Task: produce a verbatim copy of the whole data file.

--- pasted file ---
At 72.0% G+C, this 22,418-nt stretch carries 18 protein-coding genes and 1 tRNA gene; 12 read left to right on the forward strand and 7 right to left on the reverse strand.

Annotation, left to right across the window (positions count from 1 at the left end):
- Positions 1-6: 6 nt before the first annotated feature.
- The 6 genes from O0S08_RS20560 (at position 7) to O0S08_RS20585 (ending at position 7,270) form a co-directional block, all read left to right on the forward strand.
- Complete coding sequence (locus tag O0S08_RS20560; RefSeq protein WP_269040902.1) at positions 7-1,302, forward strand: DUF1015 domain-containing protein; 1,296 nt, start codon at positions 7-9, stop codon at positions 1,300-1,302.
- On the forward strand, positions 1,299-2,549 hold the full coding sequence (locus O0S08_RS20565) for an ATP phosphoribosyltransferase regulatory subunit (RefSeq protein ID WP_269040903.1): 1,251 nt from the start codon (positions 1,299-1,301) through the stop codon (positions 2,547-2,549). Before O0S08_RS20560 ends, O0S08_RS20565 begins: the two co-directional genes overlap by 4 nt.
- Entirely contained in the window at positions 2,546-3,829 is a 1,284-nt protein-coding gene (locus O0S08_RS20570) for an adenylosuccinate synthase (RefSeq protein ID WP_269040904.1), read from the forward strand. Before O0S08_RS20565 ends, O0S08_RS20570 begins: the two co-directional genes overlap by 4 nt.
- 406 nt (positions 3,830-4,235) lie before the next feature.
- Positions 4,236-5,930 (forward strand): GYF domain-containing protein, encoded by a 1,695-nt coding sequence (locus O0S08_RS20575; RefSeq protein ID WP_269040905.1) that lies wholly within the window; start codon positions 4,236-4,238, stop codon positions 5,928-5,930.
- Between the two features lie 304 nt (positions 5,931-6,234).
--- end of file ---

At 72.0% G+C, this 22,418-nt stretch carries 18 protein-coding genes and 1 tRNA gene; 12 read left to right on the forward strand and 7 right to left on the reverse strand.

Annotation, left to right across the window (positions count from 1 at the left end):
- Positions 1-6: 6 nt before the first annotated feature.
- The 6 genes from O0S08_RS20560 (at position 7) to O0S08_RS20585 (ending at position 7,270) form a co-directional block, all read left to right on the forward strand.
- Complete coding sequence (locus tag O0S08_RS20560; RefSeq protein WP_269040902.1) at positions 7-1,302, forward strand: DUF1015 domain-containing protein; 1,296 nt, start codon at positions 7-9, stop codon at positions 1,300-1,302.
- On the forward strand, positions 1,299-2,549 hold the full coding sequence (locus O0S08_RS20565) for an ATP phosphoribosyltransferase regulatory subunit (RefSeq protein ID WP_269040903.1): 1,251 nt from the start codon (positions 1,299-1,301) through the stop codon (positions 2,547-2,549). Before O0S08_RS20560 ends, O0S08_RS20565 begins: the two co-directional genes overlap by 4 nt.
- Entirely contained in the window at positions 2,546-3,829 is a 1,284-nt protein-coding gene (locus O0S08_RS20570) for an adenylosuccinate synthase (RefSeq protein ID WP_269040904.1), read from the forward strand. Before O0S08_RS20565 ends, O0S08_RS20570 begins: the two co-directional genes overlap by 4 nt.
- 406 nt (positions 3,830-4,235) lie before the next feature.
- Positions 4,236-5,930 (forward strand): GYF domain-containing protein, encoded by a 1,695-nt coding sequence (locus O0S08_RS20575; RefSeq protein ID WP_269040905.1) that lies wholly within the window; start codon positions 4,236-4,238, stop codon positions 5,928-5,930.
- Between the two features lie 304 nt (positions 5,931-6,234).